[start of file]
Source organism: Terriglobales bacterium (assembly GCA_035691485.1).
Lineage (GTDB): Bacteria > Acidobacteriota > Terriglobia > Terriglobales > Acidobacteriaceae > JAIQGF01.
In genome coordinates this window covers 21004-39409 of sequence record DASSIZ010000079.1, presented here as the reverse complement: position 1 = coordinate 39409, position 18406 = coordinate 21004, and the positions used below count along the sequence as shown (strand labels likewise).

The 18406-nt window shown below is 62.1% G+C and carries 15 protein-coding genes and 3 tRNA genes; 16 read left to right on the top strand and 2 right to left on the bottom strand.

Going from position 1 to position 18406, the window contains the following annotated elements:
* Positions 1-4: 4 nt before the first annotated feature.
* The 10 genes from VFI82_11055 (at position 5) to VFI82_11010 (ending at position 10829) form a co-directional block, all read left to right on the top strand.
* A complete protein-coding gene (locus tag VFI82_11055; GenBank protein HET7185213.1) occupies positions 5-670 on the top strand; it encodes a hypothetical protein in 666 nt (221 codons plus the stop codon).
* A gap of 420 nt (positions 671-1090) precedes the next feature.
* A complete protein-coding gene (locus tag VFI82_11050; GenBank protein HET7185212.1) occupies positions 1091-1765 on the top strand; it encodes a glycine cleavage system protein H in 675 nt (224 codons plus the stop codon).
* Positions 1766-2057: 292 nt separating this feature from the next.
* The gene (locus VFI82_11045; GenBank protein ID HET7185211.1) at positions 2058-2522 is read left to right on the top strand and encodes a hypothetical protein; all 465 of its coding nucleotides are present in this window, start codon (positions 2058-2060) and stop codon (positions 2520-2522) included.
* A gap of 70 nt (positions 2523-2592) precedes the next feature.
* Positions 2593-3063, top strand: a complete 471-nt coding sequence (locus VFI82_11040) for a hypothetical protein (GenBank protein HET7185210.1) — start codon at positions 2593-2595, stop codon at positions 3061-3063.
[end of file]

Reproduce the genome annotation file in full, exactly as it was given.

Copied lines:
Source organism: Terriglobales bacterium (assembly GCA_035691485.1).
Lineage (GTDB): Bacteria > Acidobacteriota > Terriglobia > Terriglobales > Acidobacteriaceae > JAIQGF01.
In genome coordinates this window covers 21004-39409 of sequence record DASSIZ010000079.1, presented here as the reverse complement: position 1 = coordinate 39409, position 18406 = coordinate 21004, and the positions used below count along the sequence as shown (strand labels likewise).

The 18406-nt window shown below is 62.1% G+C and carries 15 protein-coding genes and 3 tRNA genes; 16 read left to right on the top strand and 2 right to left on the bottom strand.

Going from position 1 to position 18406, the window contains the following annotated elements:
* Positions 1-4: 4 nt before the first annotated feature.
* The 10 genes from VFI82_11055 (at position 5) to VFI82_11010 (ending at position 10829) form a co-directional block, all read left to right on the top strand.
* A complete protein-coding gene (locus tag VFI82_11055; GenBank protein HET7185213.1) occupies positions 5-670 on the top strand; it encodes a hypothetical protein in 666 nt (221 codons plus the stop codon).
* A gap of 420 nt (positions 671-1090) precedes the next feature.
* A complete protein-coding gene (locus tag VFI82_11050; GenBank protein HET7185212.1) occupies positions 1091-1765 on the top strand; it encodes a glycine cleavage system protein H in 675 nt (224 codons plus the stop codon).
* Positions 1766-2057: 292 nt separating this feature from the next.
* The gene (locus VFI82_11045; GenBank protein ID HET7185211.1) at positions 2058-2522 is read left to right on the top strand and encodes a hypothetical protein; all 465 of its coding nucleotides are present in this window, start codon (positions 2058-2060) and stop codon (positions 2520-2522) included.
* A gap of 70 nt (positions 2523-2592) precedes the next feature.
* Positions 2593-3063, top strand: a complete 471-nt coding sequence (locus VFI82_11040) for a hypothetical protein (GenBank protein HET7185210.1) — start codon at positions 2593-2595, stop codon at positions 3061-3063.